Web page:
Financial Process Management

The heart of any business system is the financial processes needed to cover the statutory obligations of the operation and to be able to satisfy future financial processing, accounting, and reporting needs. Everything else including operational design is built around the financial processes.

For a public sector operation there is normally a requirement for complete financial transparency throughout these processes which should be fully auditable, and provide a suite of financial reporting capabilities for both management and statutory requirements.

The issue of potential fraud goes hand-in-hand with perceived trust from users and stakeholders alike. As such the system needs to be designed with this as a key requirement. The best way to cover this is to automate as much of the financial suite of processes as is practicable. Modern Enterprise solutions can provide full automated financial reconciliation down to individual transactions with full system audit capability. Such automation also reduces the possibility of fraud from within the operation.

The key elements are:
• Accounts Payable. The ability to raise and authorise orders, and subsequently receive goods and services and authorise and settle payments for them. This can all be done through automated workflows to optimise operational structures and arrangements.
• Accounts Receivable. The ability to receive payments for goods and services, including refund capability.
• General Ledger. Consolidation of all financial transactions and movements to provide the basis for reporting and audit.

Consideration can also be given to optional functionality, namely:
• Banking and treasury services that might be needed to provide liquidity for the operation.
• Asset Management including full accounting control over assets (back office equipment, offices, Point Of Sale Terminal (POST) equipment, etc), including support for a range of depreciation models.
• A Project Accounting facility to cover the development of future projects within the scheme that might include other transport areas, marketing campaigns, and business efficiency projects.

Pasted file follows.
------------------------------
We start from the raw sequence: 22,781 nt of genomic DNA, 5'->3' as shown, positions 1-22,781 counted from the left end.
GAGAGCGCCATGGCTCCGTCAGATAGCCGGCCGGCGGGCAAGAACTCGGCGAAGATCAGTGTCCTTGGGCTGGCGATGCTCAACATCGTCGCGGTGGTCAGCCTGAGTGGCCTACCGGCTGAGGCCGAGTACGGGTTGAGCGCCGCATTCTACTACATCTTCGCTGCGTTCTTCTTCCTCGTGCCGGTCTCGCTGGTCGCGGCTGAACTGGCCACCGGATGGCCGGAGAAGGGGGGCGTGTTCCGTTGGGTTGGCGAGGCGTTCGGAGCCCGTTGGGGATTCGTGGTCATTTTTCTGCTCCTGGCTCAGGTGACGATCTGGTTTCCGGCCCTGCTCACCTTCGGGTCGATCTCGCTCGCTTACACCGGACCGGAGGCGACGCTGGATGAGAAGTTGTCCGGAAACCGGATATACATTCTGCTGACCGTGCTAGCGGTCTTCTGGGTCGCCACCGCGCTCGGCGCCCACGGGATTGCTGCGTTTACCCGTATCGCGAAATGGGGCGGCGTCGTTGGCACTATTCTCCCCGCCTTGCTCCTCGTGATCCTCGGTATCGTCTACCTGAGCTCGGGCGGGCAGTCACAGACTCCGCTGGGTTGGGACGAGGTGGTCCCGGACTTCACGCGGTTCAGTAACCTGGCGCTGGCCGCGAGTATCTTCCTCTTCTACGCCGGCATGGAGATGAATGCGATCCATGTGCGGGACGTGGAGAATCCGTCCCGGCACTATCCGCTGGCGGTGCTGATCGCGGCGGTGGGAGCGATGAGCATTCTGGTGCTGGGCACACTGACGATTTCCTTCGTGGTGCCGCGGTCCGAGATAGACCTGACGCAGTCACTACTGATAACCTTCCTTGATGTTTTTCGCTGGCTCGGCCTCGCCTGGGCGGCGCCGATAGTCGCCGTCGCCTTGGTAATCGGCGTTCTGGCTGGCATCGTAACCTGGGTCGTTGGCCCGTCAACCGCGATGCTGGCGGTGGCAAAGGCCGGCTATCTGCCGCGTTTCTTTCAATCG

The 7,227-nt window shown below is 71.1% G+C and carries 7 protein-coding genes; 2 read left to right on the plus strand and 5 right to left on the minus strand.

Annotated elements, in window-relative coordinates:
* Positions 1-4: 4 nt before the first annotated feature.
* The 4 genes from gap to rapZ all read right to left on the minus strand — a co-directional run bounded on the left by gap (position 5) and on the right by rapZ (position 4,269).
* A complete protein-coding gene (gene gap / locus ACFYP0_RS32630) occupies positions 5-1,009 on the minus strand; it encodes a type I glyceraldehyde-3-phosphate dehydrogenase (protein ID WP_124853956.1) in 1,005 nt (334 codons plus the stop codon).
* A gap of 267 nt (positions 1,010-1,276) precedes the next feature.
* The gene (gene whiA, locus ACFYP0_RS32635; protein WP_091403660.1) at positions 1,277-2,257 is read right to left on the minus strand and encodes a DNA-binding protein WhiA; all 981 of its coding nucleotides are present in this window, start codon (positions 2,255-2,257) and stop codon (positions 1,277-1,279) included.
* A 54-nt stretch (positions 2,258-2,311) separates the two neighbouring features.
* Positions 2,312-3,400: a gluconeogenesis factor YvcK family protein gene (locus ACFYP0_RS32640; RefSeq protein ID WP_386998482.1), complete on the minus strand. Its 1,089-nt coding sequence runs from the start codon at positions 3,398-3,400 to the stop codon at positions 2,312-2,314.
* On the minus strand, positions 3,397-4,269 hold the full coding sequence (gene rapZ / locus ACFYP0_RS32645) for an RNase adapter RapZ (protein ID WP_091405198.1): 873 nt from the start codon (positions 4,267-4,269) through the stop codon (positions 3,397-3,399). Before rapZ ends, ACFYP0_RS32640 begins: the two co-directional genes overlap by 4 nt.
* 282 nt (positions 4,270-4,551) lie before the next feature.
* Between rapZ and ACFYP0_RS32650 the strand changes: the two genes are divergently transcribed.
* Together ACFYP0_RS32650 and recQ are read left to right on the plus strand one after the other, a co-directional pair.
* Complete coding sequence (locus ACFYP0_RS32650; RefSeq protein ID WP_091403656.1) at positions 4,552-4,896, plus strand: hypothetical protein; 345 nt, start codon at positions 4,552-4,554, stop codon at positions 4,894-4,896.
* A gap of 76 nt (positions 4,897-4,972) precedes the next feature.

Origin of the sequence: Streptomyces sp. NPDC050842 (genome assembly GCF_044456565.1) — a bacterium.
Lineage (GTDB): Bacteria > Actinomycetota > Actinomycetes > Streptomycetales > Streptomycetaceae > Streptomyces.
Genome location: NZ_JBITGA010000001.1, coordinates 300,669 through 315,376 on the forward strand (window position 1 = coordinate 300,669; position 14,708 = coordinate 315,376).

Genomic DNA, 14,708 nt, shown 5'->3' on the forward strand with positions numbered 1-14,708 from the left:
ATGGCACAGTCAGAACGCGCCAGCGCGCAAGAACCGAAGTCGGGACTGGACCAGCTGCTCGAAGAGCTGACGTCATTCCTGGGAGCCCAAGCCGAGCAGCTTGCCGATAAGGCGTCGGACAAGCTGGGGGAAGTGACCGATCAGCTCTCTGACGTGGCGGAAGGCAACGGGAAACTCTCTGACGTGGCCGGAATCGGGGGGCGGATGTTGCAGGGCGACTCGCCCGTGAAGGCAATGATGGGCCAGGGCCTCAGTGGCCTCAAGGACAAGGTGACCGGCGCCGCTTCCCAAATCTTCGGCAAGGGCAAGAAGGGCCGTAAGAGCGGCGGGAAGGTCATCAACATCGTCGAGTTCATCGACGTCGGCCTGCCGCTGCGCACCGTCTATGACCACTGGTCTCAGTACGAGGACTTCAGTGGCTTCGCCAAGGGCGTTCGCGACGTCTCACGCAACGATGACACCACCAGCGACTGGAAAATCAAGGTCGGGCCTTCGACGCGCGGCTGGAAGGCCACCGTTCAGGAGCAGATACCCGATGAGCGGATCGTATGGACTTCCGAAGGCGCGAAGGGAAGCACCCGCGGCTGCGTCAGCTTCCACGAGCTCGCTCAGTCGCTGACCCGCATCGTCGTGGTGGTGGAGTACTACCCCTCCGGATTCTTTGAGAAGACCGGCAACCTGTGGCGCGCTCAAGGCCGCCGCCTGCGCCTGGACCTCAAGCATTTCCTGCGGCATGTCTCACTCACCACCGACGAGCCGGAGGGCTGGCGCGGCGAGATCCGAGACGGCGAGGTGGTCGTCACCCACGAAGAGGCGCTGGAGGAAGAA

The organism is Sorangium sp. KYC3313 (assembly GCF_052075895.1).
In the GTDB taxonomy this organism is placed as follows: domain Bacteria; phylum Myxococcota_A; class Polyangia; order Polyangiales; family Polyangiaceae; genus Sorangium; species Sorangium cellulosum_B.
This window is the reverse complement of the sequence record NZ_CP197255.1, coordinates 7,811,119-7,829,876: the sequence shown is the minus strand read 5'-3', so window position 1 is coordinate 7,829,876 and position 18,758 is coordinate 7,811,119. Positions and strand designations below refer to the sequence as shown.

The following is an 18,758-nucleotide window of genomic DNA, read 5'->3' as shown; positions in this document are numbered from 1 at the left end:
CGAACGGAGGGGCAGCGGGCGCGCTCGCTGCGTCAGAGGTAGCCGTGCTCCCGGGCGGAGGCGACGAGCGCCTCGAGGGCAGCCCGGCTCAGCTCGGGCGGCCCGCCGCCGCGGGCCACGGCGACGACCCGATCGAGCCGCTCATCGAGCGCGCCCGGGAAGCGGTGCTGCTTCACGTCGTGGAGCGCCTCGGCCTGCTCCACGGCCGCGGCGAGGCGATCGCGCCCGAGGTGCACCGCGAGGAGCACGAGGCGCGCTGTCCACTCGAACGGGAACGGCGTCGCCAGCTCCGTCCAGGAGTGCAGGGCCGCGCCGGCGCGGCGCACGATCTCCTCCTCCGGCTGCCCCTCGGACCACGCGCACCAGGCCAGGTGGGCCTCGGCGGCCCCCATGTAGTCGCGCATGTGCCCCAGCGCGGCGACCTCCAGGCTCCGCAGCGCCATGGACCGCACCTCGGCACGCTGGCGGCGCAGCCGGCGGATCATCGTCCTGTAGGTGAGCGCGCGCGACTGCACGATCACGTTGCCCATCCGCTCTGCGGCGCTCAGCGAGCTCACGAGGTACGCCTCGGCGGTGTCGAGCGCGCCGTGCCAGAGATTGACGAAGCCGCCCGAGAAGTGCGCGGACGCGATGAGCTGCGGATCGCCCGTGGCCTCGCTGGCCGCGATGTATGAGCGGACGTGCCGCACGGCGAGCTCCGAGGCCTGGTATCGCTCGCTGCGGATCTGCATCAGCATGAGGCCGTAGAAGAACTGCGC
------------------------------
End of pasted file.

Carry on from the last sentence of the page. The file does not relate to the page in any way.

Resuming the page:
The way that the business system is constructed, from its basis in the Chart of Accounts structure, will determine operational efficiency and the ability to report on the system performance. Near real time reporting capabilities on financial metrics can form the basis of management reporting and allow the operation to be controlled and managed effectively. The solution may also need to accept payments (and refunds) in other currencies. All of this should be possible through the solution.

Operational Design

The roadside infrastructure to support congestion charging has been evolving over the last few years as discussed in Chapter 4. The key determining factors for successful delivery are strategic intent and organisational arrangements. Much attention is placed on the legislative requirements of a congestion charging scheme but equally important is the design of the Business System. This should start as early as possible and feed in to the overall development of the scheme.

The vast amount of information that will be generated by a congestion charging scheme needs to be analysed and exploited to allow the scheme to be effectively managed, provide stakeholders with valuable operational information, and potentially provide real added value to citizens and other organisations. Information Management is a key design principle in all business systems and the opportunities to make wider use of the information available should be fully explored. Davidson recognises the value of information to management and states that “regardless of the state of your company and its immediate issues…you can only manage what you know. Moreover, you only know what the information tells you. Anything else is guessing.”(Davidson (2001)).

Offering users multiple channels to pay, register queries, complain, and eventually buy additional services will increase take-up of services and improve the user’s perception of the scheme’s efficiency. As such, consideration should be given to including as wide range of channels as possible with provision for including future technology developments. Such an approach will also comply with eGovernment principles which allow the use of internet technology as a platform for exchanging information, providing services and transacting with citizens, businesses, and other arms of government.